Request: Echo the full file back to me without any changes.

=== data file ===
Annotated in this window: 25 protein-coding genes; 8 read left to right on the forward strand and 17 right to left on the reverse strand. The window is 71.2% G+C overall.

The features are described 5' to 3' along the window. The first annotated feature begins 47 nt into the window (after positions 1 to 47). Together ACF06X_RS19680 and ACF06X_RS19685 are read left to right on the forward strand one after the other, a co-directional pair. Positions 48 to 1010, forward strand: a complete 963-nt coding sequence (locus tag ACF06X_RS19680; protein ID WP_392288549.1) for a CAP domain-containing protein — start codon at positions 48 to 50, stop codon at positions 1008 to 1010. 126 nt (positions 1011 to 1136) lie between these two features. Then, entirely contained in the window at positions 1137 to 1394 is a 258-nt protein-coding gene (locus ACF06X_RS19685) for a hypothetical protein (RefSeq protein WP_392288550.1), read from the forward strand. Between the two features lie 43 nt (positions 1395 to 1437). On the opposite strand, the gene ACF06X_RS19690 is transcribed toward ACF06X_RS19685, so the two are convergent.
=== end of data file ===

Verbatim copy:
Annotated in this window: 25 protein-coding genes; 8 read left to right on the forward strand and 17 right to left on the reverse strand. The window is 71.2% G+C overall.

The features are described 5' to 3' along the window. The first annotated feature begins 47 nt into the window (after positions 1 to 47). Together ACF06X_RS19680 and ACF06X_RS19685 are read left to right on the forward strand one after the other, a co-directional pair. Positions 48 to 1010, forward strand: a complete 963-nt coding sequence (locus tag ACF06X_RS19680; protein ID WP_392288549.1) for a CAP domain-containing protein — start codon at positions 48 to 50, stop codon at positions 1008 to 1010. 126 nt (positions 1011 to 1136) lie between these two features. Then, entirely contained in the window at positions 1137 to 1394 is a 258-nt protein-coding gene (locus ACF06X_RS19685) for a hypothetical protein (RefSeq protein WP_392288550.1), read from the forward strand. Between the two features lie 43 nt (positions 1395 to 1437). On the opposite strand, the gene ACF06X_RS19690 is transcribed toward ACF06X_RS19685, so the two are convergent.